Something else that Older wove into his story beautifully was the inclusion of a lesbian couple among Sierra’s group of friends. What I loved about this is that the characters were not defined by their sexuality, it was just another fact about them like hair color etc. It was part of their identity to be sure but it wasn’t what drove who they were if that makes sense. The fact that they were present means so much. Teens that read this book will see themselves in it and that is a wonderful thing.

As I was writing this I took a peek at the reviews on Goodreads and stumbled upon this shit nugget:  “And finally, while I love reading books that involve people of diverse backgrounds, I think this one was a bit heavy-handed. It’s like every few chapters I was reminded again what she looked like and how it made her feel.” WHAT?! I have no doubt that this reviewer is a Wick sympathizer. I absolutely adored the way in which Sierra’s hair was described as an “unbothered halo”, I loved that she loved herself, how she looked, who she was. Considering that this is YA Urban Fantasy about a female of color I think it’s only appropriate that she’s feeling herself on every damn page.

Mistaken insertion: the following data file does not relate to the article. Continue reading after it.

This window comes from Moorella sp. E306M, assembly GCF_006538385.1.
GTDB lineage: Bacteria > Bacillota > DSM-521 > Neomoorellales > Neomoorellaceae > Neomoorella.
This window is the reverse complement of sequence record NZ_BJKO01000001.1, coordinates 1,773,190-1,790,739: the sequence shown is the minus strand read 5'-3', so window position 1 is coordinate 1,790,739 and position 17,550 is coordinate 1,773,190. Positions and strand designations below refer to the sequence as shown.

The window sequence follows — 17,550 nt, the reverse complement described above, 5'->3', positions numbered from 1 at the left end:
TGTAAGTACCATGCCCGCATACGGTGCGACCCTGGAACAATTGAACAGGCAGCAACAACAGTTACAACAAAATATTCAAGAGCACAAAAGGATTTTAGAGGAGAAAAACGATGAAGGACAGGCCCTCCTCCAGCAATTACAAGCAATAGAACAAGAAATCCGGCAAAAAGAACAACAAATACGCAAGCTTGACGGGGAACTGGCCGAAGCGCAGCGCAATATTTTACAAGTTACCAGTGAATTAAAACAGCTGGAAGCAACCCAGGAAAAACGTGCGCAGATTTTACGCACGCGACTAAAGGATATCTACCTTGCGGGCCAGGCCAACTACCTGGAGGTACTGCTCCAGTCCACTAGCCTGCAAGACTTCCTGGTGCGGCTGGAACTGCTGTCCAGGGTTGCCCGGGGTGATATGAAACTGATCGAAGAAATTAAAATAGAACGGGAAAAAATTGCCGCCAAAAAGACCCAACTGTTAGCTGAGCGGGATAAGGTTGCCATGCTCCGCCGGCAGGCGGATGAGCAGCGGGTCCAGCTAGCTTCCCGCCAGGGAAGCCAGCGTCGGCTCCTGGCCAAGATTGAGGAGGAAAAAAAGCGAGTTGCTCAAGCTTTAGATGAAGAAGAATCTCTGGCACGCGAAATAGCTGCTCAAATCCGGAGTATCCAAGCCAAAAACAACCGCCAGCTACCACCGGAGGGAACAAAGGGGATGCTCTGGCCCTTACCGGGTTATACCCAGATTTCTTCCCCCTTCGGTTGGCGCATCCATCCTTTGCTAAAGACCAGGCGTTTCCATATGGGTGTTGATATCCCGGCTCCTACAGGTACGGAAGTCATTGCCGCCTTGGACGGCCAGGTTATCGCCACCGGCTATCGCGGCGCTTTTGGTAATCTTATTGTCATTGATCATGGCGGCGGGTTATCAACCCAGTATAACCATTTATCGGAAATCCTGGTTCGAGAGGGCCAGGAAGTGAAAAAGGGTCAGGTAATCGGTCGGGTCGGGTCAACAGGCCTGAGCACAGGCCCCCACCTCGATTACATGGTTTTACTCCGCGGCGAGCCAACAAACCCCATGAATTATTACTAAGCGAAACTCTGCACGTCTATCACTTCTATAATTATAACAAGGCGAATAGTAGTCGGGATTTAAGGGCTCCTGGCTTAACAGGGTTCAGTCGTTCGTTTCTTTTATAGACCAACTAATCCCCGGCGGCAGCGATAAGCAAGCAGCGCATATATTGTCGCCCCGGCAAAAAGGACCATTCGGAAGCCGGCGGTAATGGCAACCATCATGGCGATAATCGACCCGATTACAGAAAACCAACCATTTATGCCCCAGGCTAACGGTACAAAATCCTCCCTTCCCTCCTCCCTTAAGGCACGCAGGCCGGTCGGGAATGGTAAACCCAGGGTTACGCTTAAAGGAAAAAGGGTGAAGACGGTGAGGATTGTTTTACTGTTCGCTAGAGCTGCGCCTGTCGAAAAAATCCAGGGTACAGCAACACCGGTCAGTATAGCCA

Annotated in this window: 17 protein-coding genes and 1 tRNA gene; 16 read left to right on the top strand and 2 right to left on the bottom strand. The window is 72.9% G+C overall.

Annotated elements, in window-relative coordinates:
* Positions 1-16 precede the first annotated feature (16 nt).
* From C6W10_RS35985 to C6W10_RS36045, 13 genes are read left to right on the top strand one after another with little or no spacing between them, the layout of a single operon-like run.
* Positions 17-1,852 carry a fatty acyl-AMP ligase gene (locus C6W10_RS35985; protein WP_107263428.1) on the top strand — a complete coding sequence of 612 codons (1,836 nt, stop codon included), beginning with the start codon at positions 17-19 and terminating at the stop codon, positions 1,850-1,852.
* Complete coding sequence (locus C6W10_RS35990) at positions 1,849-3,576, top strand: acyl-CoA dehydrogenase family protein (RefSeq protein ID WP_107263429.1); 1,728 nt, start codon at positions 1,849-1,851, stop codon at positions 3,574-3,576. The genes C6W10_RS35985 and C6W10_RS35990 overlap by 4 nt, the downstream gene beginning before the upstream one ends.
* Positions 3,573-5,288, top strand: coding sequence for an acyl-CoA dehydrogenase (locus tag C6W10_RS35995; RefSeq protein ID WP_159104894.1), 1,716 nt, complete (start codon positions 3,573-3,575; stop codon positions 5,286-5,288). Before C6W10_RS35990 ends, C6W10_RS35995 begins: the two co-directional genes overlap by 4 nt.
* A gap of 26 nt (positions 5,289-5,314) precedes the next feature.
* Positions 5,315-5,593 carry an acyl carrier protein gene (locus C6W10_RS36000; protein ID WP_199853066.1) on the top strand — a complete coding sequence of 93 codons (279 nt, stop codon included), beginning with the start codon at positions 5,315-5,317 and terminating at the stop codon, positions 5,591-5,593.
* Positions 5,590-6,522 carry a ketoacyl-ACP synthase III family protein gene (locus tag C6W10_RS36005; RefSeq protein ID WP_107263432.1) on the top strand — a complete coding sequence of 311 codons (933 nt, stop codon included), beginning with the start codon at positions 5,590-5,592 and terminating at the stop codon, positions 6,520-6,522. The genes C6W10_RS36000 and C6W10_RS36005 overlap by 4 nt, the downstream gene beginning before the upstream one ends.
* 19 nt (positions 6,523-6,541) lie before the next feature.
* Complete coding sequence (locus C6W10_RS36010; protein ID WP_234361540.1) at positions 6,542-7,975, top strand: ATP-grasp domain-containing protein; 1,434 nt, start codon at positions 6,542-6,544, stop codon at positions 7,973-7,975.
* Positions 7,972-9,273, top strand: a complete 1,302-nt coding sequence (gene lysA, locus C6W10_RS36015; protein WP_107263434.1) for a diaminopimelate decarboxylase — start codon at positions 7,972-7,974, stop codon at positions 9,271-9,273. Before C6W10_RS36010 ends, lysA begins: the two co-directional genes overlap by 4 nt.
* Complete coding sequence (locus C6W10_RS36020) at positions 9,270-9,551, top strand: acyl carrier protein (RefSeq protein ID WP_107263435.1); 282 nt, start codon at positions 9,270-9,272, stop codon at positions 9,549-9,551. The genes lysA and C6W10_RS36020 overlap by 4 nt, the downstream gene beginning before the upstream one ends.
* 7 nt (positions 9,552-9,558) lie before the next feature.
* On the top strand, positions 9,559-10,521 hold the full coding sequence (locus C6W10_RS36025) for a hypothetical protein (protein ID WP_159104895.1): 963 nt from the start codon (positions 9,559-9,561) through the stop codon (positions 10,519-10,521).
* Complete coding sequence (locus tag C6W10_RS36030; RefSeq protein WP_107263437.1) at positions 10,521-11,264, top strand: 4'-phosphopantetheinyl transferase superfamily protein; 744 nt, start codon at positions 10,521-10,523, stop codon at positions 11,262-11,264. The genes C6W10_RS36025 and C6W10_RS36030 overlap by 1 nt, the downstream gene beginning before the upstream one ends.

Anyway, I loved this book (obviously) and as  Puerto Rican who grew up reading about everybody BUT me I can’t help but feel a great sense of gratitude towards Older for penning this treasure of a story.



Book Fridays: La ultima noche que pase contigo by Mayra Montero

It has been a while since a book angered me this much. I picked up this book on a whim on a recent library trip. I happened upon their collection of Spanish literature and this book caught my eye. I had no idea what I was in for. Because I will be quoting this book I will be writing this post in Spanish. For those interested, this book is racist and I don’t mean there is a racist character set straight by another character that speaks sense. This book has some of the most blatant, despicable depictions of casual racism. It is not something new, Latino culture is rife with racism and this book is a perfect example of it. Of note is the author’s disregard for the harmful and historically racist depiction of black people as monkeys. In the book the female protagonist has sex with a black man and upon returning to her stateroom her husband remarks that she “smells like a monkey”. That the author chose to describe her smell as such after sleeping with a black man should tell you everything you need to know.